Hot Rod Forum banner
1 - 7 of 7 Posts

·
Registered
Joined
·
6 Posts
Discussion Starter · #1 ·
I have an 83 monte carlo and i have just done all the body work on it but i am now unsatisfied with the 305 with a turbo350 (with no overdrive) and would like to switch to a 350 with as little head ache as possible. between what years are other 350 small blocks compatible with my current transmission and can i use a 350 motor out of a truck.

Thanks alot
Dallas
 

·
Not Considered a Senior Member
Joined
·
10,722 Posts
Generation 1 small block chevy`s all shared the same bell housing bolt pattern so dropping in a 350 is a snap. Just about everything on small chevy`s interchanges, this is what makes them the most popular engine, it also makes it the cheapest to hot rod.
 

·
Registered
Joined
·
15,314 Posts
D-FUNK23 said:
Thanks guys that is a huge help. now to track down a decent 350 to rebuild. shouldnt be hard :mwink:
You can use either the older two piece or newer (1986-up) 1 piece seal engine. The difference to your TH350 would be having the matching flexplate for the smaller diameter bolt pattern with the 1 piece seal crank, other than that and a counter weight on the new flexplate to make up for a chunk of crank the new seal configuration removes, the flexplates and flywheels are dimensionally and bolt patternally the same across this divide. The one piece seal is a lot better at keeping oil in the engine. 1987 saw a change to the heads which raised the rocker cover rail, machined the gasket surface, and went to center hold down bolts, again much better at keeping oil in the engine than older models. The newer engines also have a factory serpentine belt system, everything interchanges with your 83 with pulley changes or the front of the engine can be back dated to V-belts, this requires a v-belt year water pump which is a bolt on replacement.

With unleaded fuels, you don't want heads older than 76 to insure they have hardened exhaust seats. But early SMOG era heads have poor combustion characteristics so in-spite of hardened valve seats you don't want these either. Both the aftermarket and GM provide more modern heads which you see hitting production in the latter 1980s and of course the Vortec arriving in 1996 is quantum improvement, good for 40 hp or so by just bolting them in place of SMOG era heads. They do require an intake change for a new bolt pattern and higher positioned ports, but they really make an engine come alive.

In rebuilding one needs to pay attention to the pistons.

1) Many after market pistons lower the pin to crown distance by .020 inch under the assumption that rebuilt blocks will be zero decked. Shortening the crown distance keeps the same clearance between the piston crown and block deck after the deck is machined. If these pistons are used in a block that has not been decked they will be quite a distance from the deck .040 to .050 inch and will significantly lower compression and reduce squish/quench. So watch this carefully.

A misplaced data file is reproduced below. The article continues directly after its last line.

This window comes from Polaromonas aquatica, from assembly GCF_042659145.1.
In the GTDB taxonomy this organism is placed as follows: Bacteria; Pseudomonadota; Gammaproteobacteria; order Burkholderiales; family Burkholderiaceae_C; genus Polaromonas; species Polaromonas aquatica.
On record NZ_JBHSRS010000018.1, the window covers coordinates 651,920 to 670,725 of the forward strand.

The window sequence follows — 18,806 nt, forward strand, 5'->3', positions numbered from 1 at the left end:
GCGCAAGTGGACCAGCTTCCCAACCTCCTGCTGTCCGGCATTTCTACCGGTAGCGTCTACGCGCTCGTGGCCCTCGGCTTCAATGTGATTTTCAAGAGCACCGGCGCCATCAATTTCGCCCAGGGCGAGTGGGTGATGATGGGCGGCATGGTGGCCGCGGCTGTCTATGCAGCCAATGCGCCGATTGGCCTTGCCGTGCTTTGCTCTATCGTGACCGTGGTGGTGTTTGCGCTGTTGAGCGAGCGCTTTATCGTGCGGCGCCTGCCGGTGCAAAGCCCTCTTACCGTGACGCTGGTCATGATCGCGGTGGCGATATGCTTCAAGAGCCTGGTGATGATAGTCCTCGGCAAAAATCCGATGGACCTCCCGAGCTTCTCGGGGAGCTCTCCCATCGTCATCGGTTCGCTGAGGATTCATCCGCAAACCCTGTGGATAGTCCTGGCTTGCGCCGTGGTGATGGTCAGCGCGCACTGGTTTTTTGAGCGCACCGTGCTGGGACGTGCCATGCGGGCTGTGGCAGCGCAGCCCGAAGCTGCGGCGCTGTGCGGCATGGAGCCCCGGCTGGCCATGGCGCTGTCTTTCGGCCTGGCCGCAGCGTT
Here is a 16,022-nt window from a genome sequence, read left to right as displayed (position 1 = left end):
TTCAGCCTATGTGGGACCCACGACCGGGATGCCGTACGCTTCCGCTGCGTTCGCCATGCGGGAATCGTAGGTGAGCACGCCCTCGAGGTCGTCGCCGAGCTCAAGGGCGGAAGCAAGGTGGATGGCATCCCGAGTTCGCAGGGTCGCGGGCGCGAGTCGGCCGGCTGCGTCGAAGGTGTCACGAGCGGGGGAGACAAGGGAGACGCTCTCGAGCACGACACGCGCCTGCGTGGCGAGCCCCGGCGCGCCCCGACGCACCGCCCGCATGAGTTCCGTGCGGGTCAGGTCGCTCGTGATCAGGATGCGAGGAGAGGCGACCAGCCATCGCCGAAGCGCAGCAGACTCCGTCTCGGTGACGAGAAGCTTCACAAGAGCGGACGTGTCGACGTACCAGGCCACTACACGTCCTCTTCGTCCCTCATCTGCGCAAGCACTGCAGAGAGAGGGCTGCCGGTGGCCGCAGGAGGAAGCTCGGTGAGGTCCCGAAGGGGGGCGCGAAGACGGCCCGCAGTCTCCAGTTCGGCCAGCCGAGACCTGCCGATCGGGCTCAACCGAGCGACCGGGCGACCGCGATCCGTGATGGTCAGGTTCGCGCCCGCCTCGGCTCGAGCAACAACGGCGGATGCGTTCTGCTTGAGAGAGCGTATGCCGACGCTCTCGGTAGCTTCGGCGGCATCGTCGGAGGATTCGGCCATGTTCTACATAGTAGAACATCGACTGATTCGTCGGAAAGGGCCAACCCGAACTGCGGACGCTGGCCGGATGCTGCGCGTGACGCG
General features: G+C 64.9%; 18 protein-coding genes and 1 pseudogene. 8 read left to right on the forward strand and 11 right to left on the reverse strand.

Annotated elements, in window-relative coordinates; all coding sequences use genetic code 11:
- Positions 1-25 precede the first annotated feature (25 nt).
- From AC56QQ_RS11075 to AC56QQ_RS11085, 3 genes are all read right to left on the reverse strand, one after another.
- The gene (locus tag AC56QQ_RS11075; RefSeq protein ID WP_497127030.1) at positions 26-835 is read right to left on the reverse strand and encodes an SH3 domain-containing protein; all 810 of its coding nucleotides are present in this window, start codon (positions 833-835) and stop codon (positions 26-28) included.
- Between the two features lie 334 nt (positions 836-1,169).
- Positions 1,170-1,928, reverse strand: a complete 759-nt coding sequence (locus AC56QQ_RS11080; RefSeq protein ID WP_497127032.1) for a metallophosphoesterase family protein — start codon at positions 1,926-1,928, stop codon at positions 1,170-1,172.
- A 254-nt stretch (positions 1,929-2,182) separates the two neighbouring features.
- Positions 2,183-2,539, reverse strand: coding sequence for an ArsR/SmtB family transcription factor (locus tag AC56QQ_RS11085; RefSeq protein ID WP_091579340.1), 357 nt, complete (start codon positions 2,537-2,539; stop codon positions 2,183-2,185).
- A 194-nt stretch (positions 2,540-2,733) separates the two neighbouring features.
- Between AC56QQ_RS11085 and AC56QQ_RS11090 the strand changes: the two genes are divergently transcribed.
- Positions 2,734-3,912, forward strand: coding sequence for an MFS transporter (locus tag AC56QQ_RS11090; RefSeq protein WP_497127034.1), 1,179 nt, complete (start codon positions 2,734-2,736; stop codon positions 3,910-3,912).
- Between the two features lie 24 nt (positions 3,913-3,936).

2) The most effective squish/quench occurs when the piston closes to the squish/quench side of the combustion chamber (side opposite the spark plug) at about .040 to .050 inch. This builds a lot of detonation resistance (often referred to as mechanical octane), speeds the burn, and improves mileage and power by combusting all the fuel your putting in and paying for. Factory engines, especially the pre-Vortecs of the early SMOG era have large combustion chambers and circular dishes in the piston crowns. This greatly lowers compression and makes the engine detonation prone. Detonation aside, these were good for lowering NOx emissions and little else. Modern thinking with modern chambers is to increase the squish/quench function, to do this the close closing together of the piston and the head's squish/quench step is necessary. To this end, flat top pistons provide the best solution but with modern tight fast burn chambers, they will run the compression too high for available premium fuels. The solution is found in pistons with a D shaped dish, these keep a flat area to close with the head's squish/quench step which pushes the mixture into the spark plug side of the chamber for good ignition and a fast burn. The D dish under the valve pocket is used to maintain an over all compression ratio that is compatible with the available fuels. Selecting Vortec/Fastburn chambered heads and D dish pistons allows compression ratios from 9 to 9.5 to be used with iron heads and 10 to 10.5 with aluminum heads. This is turn allows a more aggressive cam without the surrender of bottom end torque or keep a mild cam and trade up on gas mileage.

The opportunities in paragraphs 1 and 2 easily allow a 350-400 horse 350/355 engine to be built that will run on 89-92 octane fuel, in cold weather maybe even 87 unleaded, using a cam as mild as Comps 262 XE hydraulic. This means you don't even need to change the converter stall.

Bogie
 

·
Banned
Joined
·
9,993 Posts
or 87 octane, for 350 hp.

If you can't get 350hp out of a vortec engine on 87 octane- well you should put down the torque wrench and pick up some knitting needles.

When possible I like to be cheap. at 350hp you can be pretty cheap.
 

·
Registered
Joined
·
29 Posts
400sbc

just a thought for ya... look for a nice running small block 400, slap a rv cam in it,,and some vortec heads or whtever,,, and you will probably have a nice small block,,,or a 383... therts a million ideas to go for,,, first things first... --------$ -------?
 
1 - 7 of 7 Posts
This is an older thread, you may not receive a response, and could be reviving an old thread. Please consider creating a new thread.
Top